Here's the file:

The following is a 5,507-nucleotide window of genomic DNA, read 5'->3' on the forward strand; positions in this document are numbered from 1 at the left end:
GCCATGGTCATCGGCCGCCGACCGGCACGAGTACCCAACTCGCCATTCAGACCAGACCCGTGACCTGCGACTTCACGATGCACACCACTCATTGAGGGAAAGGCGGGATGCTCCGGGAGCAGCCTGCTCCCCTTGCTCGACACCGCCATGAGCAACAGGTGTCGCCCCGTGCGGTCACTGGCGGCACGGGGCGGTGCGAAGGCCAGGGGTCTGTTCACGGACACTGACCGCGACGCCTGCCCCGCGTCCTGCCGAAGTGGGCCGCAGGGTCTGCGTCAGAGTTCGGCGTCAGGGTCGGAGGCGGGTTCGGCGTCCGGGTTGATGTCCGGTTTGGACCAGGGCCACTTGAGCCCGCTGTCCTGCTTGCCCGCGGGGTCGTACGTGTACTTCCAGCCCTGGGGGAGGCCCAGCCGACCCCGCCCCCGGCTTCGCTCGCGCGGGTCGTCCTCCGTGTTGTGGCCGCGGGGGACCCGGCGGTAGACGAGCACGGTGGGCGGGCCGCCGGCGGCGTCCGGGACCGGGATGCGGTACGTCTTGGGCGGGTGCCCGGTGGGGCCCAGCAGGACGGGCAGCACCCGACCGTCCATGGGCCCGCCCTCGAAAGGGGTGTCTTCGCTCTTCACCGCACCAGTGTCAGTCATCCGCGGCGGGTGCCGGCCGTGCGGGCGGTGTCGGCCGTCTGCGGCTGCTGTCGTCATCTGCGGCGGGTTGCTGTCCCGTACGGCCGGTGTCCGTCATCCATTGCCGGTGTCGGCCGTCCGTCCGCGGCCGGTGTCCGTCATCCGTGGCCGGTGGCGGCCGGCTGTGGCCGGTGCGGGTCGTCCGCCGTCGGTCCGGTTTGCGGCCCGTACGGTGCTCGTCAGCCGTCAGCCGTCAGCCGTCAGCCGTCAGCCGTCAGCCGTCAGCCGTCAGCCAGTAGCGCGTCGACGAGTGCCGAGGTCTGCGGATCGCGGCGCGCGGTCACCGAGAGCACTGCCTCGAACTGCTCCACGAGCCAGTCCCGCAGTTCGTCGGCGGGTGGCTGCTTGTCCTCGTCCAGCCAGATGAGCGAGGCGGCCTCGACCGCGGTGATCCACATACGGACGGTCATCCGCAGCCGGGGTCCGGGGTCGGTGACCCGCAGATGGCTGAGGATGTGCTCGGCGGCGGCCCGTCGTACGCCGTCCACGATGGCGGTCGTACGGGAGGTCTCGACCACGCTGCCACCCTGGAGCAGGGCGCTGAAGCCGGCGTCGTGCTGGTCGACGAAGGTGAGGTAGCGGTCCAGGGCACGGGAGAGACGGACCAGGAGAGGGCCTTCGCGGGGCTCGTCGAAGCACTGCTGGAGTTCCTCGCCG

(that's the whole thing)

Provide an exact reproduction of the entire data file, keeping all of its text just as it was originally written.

The following is a 5,507-nucleotide window of genomic DNA, read 5'->3' on the forward strand; positions in this document are numbered from 1 at the left end:
GCCATGGTCATCGGCCGCCGACCGGCACGAGTACCCAACTCGCCATTCAGACCAGACCCGTGACCTGCGACTTCACGATGCACACCACTCATTGAGGGAAAGGCGGGATGCTCCGGGAGCAGCCTGCTCCCCTTGCTCGACACCGCCATGAGCAACAGGTGTCGCCCCGTGCGGTCACTGGCGGCACGGGGCGGTGCGAAGGCCAGGGGTCTGTTCACGGACACTGACCGCGACGCCTGCCCCGCGTCCTGCCGAAGTGGGCCGCAGGGTCTGCGTCAGAGTTCGGCGTCAGGGTCGGAGGCGGGTTCGGCGTCCGGGTTGATGTCCGGTTTGGACCAGGGCCACTTGAGCCCGCTGTCCTGCTTGCCCGCGGGGTCGTACGTGTACTTCCAGCCCTGGGGGAGGCCCAGCCGACCCCGCCCCCGGCTTCGCTCGCGCGGGTCGTCCTCCGTGTTGTGGCCGCGGGGGACCCGGCGGTAGACGAGCACGGTGGGCGGGCCGCCGGCGGCGTCCGGGACCGGGATGCGGTACGTCTTGGGCGGGTGCCCGGTGGGGCCCAGCAGGACGGGCAGCACCCGACCGTCCATGGGCCCGCCCTCGAAAGGGGTGTCTTCGCTCTTCACCGCACCAGTGTCAGTCATCCGCGGCGGGTGCCGGCCGTGCGGGCGGTGTCGGCCGTCTGCGGCTGCTGTCGTCATCTGCGGCGGGTTGCTGTCCCGTACGGCCGGTGTCCGTCATCCATTGCCGGTGTCGGCCGTCCGTCCGCGGCCGGTGTCCGTCATCCGTGGCCGGTGGCGGCCGGCTGTGGCCGGTGCGGGTCGTCCGCCGTCGGTCCGGTTTGCGGCCCGTACGGTGCTCGTCAGCCGTCAGCCGTCAGCCGTCAGCCGTCAGCCGTCAGCCGTCAGCCGTCAGCCAGTAGCGCGTCGACGAGTGCCGAGGTCTGCGGATCGCGGCGCGCGGTCACCGAGAGCACTGCCTCGAACTGCTCCACGAGCCAGTCCCGCAGTTCGTCGGCGGGTGGCTGCTTGTCCTCGTCCAGCCAGATGAGCGAGGCGGCCTCGACCGCGGTGATCCACATACGGACGGTCATCCGCAGCCGGGGTCCGGGGTCGGTGACCCGCAGATGGCTGAGGATGTGCTCGGCGGCGGCCCGTCGTACGCCGTCCACGATGGCGGTCGTACGGGAGGTCTCGACCACGCTGCCACCCTGGAGCAGGGCGCTGAAGCCGGCGTCGTGCTGGTCGACGAAGGTGAGGTAGCGGTCCAGGGCACGGGAGAGACGGACCAGGAGAGGGCCTTCGCGGGGCTCGTCGAAGCACTGCTGGAGTTCCTCGCCG